Boat owners face big rise in mooring fees
WA boaties are facing fee increases of thousands of dollars a year as the McGowan Government tries to claw back the cost of running State-owned boat harbours.
In a letter to registered boat owners, the Department of Transport has blamed rising costs and the need for a “user-pays” system to reveal it will raise mooring fees by 11.5 per cent from next month.
There will be more pain in coming years, with the department flagging increases of up to 10 per cent “plus CPI” from 2019-20 until fees reached levels.
“It will take seven years for the majority of users to complete the transition,” a spokeswoman for the department said.
The decision will affect about 2000 boat owners whose vessels are penned in 30 facilities around WA, including Fremantle Fishing Boat Harbour and at Hillarys.
It is understood privatelyowned facilities such as Perth’s yacht clubs will not be affected.
One boat owner said the changes would add almost $800 a year to their fees — an impost likely to grow into costreflective thousands of dollars if forecast increases came into force.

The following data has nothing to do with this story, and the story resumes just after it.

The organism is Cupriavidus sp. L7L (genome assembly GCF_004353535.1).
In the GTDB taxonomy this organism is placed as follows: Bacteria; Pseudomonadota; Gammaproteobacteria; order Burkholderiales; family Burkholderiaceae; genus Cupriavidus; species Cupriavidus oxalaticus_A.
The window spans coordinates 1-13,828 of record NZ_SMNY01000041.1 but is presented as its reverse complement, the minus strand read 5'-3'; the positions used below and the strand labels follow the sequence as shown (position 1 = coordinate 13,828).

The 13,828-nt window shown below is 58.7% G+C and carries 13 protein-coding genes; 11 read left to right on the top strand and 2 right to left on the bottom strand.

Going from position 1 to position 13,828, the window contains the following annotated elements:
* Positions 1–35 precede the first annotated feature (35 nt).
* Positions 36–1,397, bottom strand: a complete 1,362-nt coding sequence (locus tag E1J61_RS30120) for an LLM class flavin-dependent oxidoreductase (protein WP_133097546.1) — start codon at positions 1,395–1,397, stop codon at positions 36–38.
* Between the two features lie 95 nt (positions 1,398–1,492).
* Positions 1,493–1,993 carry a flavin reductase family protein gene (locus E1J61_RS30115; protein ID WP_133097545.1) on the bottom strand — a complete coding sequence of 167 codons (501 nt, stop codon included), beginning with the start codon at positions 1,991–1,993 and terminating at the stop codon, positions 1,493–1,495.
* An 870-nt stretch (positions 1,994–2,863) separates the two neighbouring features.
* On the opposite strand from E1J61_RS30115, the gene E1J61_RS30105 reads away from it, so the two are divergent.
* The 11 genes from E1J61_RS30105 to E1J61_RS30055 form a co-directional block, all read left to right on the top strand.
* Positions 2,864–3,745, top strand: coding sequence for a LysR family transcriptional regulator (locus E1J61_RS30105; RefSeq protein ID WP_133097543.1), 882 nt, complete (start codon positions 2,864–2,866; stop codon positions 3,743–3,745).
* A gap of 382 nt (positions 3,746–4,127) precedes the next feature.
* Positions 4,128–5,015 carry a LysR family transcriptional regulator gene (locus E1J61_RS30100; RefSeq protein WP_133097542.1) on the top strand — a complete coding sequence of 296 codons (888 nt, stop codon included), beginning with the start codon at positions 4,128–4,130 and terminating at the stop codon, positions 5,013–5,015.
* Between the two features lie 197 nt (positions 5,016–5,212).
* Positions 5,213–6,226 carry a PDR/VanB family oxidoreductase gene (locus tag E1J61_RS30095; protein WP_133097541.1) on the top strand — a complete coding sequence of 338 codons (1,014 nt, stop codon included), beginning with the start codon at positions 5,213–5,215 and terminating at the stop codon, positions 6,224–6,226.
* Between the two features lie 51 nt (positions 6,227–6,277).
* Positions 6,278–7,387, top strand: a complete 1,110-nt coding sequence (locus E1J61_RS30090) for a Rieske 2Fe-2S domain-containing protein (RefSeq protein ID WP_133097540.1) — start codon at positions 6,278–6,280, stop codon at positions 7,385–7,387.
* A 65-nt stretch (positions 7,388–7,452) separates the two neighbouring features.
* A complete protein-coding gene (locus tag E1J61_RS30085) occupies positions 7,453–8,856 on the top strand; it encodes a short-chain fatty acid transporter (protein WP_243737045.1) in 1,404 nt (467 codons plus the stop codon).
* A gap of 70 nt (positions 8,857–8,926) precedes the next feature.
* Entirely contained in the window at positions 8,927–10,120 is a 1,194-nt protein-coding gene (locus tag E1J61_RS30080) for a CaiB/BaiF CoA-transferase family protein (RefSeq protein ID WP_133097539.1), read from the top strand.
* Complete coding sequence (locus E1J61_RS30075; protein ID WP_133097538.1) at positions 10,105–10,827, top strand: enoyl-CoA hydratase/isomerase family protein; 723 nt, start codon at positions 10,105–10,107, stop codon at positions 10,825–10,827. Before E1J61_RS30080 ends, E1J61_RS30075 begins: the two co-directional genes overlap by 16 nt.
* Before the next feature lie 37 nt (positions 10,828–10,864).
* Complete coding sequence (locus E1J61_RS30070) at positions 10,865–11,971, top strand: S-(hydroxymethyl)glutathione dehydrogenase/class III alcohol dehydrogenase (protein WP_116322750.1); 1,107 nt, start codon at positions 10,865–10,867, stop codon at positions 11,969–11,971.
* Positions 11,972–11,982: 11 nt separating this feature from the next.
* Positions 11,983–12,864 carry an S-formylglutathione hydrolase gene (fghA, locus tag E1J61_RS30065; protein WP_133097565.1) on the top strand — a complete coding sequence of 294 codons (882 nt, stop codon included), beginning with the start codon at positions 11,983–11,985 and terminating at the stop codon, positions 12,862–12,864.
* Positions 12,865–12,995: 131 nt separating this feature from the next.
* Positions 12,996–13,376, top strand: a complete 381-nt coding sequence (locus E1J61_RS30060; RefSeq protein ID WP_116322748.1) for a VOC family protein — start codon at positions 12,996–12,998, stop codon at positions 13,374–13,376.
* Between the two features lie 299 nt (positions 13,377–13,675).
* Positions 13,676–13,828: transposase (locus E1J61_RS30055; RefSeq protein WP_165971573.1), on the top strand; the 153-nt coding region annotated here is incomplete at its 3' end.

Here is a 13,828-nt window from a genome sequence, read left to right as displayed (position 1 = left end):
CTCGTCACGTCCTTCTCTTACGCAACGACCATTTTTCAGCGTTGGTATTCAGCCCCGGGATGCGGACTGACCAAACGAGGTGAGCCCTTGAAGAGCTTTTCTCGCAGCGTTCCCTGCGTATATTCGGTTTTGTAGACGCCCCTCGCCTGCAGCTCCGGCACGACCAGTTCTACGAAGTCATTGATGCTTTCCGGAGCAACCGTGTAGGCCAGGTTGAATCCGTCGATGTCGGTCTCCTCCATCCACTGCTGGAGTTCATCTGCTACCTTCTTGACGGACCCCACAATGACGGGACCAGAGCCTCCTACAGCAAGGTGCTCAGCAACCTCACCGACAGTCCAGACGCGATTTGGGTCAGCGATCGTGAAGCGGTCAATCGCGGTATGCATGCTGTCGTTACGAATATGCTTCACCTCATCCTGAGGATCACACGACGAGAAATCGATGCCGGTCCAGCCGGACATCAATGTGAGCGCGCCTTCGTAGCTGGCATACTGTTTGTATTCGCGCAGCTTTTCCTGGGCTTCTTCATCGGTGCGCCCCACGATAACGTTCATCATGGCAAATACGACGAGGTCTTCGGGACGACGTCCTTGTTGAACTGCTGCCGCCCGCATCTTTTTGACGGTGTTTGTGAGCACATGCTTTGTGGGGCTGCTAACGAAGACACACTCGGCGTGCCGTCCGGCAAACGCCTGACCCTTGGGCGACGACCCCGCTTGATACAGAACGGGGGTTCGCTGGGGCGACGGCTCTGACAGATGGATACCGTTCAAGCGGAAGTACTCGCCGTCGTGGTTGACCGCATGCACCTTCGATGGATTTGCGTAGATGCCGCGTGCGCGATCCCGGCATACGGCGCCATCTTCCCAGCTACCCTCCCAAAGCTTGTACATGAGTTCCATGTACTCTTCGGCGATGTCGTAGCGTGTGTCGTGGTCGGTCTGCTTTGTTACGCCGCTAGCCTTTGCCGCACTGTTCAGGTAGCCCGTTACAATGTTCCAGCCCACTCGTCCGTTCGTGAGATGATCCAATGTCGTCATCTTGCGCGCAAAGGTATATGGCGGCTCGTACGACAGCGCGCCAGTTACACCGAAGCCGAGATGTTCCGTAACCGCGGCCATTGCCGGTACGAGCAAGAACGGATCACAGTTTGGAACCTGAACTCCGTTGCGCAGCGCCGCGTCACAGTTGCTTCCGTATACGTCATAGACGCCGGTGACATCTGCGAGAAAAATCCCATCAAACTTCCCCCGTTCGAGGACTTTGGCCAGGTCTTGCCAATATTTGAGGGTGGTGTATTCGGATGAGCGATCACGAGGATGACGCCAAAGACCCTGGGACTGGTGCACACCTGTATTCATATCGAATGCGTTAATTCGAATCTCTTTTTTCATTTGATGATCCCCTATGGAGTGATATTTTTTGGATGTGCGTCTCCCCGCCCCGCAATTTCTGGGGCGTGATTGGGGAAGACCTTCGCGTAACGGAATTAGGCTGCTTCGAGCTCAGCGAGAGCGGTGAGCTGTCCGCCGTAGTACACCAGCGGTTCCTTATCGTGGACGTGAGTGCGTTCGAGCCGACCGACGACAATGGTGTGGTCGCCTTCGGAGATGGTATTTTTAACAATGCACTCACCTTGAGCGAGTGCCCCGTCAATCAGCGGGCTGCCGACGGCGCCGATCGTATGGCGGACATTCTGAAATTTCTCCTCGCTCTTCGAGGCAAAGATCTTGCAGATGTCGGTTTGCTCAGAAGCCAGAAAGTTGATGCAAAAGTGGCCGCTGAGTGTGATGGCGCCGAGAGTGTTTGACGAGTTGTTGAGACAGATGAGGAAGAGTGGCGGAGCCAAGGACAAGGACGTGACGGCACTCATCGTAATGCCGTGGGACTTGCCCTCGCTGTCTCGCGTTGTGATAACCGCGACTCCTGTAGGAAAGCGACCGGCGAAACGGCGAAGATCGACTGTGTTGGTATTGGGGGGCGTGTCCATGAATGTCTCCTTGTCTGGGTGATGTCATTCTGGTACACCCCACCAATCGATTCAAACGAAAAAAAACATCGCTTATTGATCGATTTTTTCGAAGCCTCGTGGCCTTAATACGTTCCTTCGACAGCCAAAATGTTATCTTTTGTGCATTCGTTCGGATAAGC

According to the department, increasing fees was necessary because boat owners paid less than half of what it cost the State to provide the services.
“The escalating costs involved with maintaining these facilities will see users paying more as the current cost model is no longer sustainable in the current economic environment,” a spokeswoman said.
“Maintaining boat harbours and facilities for pen holders throughout the State is increasingly expensive and the current revenue is not providing the funds that are needed.”
She said the department would collect $11.3 million in fees and charges next financial year, of which about $1 million would come from the latest increases.
Geoff Ellis, a former president of the Boating Industry Association, said the Government was going after boat owners to prop up its Budget because they were a “soft target”.
Mr Ellis said the increases came at a bad time with the economy subdued and many boat owners were “not millionaires — they’re mums and dads”.